Even so, she opened her eyes and was afraid when one was standing there. Why were the only wishes that came true double-edged? It was never a pizza tree, always a gun pointed in her face.

She looked between him and the weapon aimed at her forehead. "Hi."

He was just a kid. Late teens, maybe. Long hair, cowboy hat. And he held a gun like he used it before. She had a pistol on her hip but ran out of ammo weeks ago. Something told her that he would blow a hole through her head if she made a move for it now anyway. His eyes were sharp, and she knew that look now. Most people had it. I'm not dying today, but you might.

She wasn't looking to go out that way.

He didn't blink. There might not have been such a thing as 'just a kid' anymore. There were those who died and survivors. She could tell at a glance what slot he fell into.

"Hi," he said back.

"If you have a camp nearby," she tread carefully. "If I'm trespassing, if this bar belongs to you or your people, I'm sorry. I just needed some shade." She thought about Josie's, Hell's Kitchen, and everything lost to her now. "And maybe a good memory or two. You don't need to shoot me. I'll leave."

The look in his eyes was deadly, because it wasn't impulsive. It was calculating, assessing, rapidly determining the value of her life juxtaposed with his own safety. It was a sad truth of the new world that only a dead person could be trusted on sight.

"Are you alone?" he asked.

She thought about lying to protect them or herself if they needed the element of surprise to swoop in and get her out of this. It was the strength of his gaze, the sharpness of his assessment that stopped her. It wasn't the truth that mattered. It was not offering a lie when he was offering her a chance. His hand was steady, and she could be dead already. It meant something that she wasn't.

"No. I have two friends with me. We don't look for trouble. We'll leave." There were groups that liked that. There were others that preferred they stay. Those were the groups where Daredevil had to come out.

He stared at her. She stared at the barrel of the gun. It wasn't the first threat on her life. If she survived, it wouldn't be the last.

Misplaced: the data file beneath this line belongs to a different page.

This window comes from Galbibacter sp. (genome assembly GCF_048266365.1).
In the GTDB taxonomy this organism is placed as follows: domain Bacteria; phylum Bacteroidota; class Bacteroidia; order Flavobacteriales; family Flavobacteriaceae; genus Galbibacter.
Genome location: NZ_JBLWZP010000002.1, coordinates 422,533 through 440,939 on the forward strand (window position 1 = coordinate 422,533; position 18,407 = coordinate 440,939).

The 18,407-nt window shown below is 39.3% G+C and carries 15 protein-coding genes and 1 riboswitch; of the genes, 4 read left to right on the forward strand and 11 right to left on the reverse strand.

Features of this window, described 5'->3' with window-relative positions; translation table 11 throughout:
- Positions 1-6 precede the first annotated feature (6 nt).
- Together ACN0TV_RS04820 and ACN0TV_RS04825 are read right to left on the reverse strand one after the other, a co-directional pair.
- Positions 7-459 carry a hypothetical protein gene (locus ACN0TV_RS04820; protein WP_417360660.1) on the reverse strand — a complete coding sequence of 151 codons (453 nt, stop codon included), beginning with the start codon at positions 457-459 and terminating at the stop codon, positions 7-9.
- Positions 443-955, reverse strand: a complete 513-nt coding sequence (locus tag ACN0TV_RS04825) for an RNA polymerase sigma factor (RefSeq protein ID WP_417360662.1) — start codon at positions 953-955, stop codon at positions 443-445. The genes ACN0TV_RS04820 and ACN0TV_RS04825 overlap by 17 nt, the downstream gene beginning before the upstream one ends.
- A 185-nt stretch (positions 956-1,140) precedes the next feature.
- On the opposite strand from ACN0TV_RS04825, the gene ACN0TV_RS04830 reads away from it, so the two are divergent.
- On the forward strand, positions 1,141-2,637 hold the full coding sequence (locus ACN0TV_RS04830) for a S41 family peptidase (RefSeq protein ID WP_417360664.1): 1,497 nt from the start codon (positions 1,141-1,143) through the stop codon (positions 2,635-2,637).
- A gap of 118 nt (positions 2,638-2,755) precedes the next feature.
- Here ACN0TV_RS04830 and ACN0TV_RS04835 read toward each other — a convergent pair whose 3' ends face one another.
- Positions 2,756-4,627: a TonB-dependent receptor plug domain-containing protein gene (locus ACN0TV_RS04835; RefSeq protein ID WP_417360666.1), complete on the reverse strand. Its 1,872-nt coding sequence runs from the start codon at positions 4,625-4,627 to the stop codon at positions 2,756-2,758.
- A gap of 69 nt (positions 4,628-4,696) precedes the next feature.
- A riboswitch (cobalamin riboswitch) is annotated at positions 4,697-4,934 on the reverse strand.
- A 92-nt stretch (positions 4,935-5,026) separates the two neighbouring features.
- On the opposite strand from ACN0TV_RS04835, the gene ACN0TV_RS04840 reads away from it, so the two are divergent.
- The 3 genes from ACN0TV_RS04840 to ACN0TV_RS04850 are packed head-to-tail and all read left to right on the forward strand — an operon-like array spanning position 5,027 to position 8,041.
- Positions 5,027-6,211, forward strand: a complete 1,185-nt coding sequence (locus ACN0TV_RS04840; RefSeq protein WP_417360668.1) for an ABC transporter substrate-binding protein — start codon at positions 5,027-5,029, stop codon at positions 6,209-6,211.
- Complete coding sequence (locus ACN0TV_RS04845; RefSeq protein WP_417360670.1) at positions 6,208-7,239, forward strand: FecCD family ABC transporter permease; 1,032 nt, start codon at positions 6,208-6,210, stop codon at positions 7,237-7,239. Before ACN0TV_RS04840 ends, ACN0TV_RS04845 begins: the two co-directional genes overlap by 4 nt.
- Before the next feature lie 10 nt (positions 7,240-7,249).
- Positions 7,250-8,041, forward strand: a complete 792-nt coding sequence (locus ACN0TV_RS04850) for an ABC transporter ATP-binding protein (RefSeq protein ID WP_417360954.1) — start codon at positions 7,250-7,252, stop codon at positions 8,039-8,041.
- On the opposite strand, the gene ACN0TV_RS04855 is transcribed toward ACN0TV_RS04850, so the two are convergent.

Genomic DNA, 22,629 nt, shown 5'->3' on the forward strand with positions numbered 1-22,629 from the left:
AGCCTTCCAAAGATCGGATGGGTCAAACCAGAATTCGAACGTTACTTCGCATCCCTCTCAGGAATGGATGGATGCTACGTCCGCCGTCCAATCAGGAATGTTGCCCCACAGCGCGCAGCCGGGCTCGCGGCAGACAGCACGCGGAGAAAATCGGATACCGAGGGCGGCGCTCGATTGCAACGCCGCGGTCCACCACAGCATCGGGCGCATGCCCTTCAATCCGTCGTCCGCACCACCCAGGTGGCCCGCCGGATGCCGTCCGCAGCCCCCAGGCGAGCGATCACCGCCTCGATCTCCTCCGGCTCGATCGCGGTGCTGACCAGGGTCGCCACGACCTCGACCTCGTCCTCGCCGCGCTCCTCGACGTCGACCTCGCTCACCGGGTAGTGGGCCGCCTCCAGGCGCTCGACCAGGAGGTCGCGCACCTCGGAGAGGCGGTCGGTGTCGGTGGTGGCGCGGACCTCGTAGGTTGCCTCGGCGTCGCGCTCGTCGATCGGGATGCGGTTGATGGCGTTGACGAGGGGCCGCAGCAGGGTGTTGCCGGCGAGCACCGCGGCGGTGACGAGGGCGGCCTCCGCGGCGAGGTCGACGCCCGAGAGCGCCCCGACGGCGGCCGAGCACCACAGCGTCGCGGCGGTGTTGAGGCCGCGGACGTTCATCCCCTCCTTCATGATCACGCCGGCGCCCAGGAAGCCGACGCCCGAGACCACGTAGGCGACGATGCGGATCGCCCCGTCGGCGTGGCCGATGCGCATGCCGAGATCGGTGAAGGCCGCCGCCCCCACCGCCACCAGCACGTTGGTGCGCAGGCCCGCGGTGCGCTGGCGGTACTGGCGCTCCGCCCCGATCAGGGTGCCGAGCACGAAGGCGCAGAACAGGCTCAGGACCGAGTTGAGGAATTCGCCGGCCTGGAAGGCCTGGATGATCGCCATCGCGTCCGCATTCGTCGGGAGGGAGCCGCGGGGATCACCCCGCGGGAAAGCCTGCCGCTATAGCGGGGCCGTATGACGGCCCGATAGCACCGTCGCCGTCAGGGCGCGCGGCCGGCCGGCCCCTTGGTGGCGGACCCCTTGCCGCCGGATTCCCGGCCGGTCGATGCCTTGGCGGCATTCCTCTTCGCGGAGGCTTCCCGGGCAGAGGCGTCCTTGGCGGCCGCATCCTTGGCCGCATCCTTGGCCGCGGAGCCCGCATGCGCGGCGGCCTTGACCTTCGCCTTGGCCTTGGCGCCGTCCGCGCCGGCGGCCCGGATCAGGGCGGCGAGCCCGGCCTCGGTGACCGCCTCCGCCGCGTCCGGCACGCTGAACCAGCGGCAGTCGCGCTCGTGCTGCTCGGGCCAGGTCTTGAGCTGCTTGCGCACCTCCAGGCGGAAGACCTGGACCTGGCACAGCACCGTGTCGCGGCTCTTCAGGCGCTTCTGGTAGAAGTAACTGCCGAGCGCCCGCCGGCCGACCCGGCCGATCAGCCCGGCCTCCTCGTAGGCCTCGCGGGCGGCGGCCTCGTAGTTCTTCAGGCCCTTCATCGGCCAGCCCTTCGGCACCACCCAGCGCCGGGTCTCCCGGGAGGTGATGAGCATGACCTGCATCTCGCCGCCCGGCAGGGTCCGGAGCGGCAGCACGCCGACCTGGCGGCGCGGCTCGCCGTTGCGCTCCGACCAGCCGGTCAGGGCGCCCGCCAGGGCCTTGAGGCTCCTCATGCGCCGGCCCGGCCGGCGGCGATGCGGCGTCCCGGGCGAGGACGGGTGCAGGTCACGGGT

"One of them is blind, right?"

She was glad she hadn't lied. "Been watching us?"

His answer was a judgment. "You talk too loud. Especially the one who thinks he's funny. Your voices carry. You'll attract walkers. It's stupid."

"Sure. But sometimes it's better to be stupid than quiet." Without Matt and Foggy to be occasionally stupid with, she would have gone insane a long time ago. "Weapons keep me alive, but laughing keeps me going."

Family did.

"Got a name?"

He didn't hesitate as long as she thought he would, but names didn't mean much anymore. "Carl."

"Hi, Carl. I'm Karen. It would be a lot nicer to meet you if you lowered the gun. My friend is Matt, and the one who thinks he's funny is Foggy."

"Hey, I am funny."

Karen's eyes swiveled to Matt and Foggy in the doorway. Matt was very still, eyes shaded by his sunglasses, listening to Carl's heartbeat, assessing the threat. Foggy was tense but not showing it much. They faced a lot worse than one kid.

The moment hung in the balance, and she could feel the balance tipping one way and back again. His gun was still up, but his finger was loose on the trigger. Matt wasn't the only one assessing the situation.

"Carl," Karen tried. "We'll leave. Simple as that. We don't want anything from you."

"That's not true," Foggy said. "If you have a feast on you by any chance, I'd love some. I will take your back pocket Brussels sprouts at this point."

"Foggy." Sometimes he needed a mute button.

But something in Carl's stance shifted. The gun lowered, hand ready to lift it back up at a moment's notice. The tension didn't break, but the air was breathable again.

"How many walkers have you killed?" Carl asked.

Foggy made a face. "A lot, man."

"How many people have you killed?"

Karen exchanged an uneasy look with Foggy. She felt the weight of the answer on her conscience and in her soul, down deep where she stored all the things that kept her up at night. "Three."

She wondered what Carl's number was when he asked, "Why?"

A small question with months of nightmares behind it.

It was Matt that answered. "Because we could carry three or be their three."

They didn't split the weight either. Each of them carried the full load every day. They left when they could. They fought when they couldn't.

Carl reached into his pocket. She had a second to wonder if they answered incorrectly, but it was just a stick of gum. He tossed it to Foggy who fumbled and caught it.

"Sorry," Carl said. "No Brussels sprouts." He started for the door and headed out. "We have food and a fence. Come on. If you try anything, my people will kill you."

She believed him.

They followed cautiously behind.

"I think we found our unicorn," Foggy whispered.

Outside the bar, a group of people, trained soldiers in the new world, looked to Carl and fell in line at his word.

No. This kid was a dragon.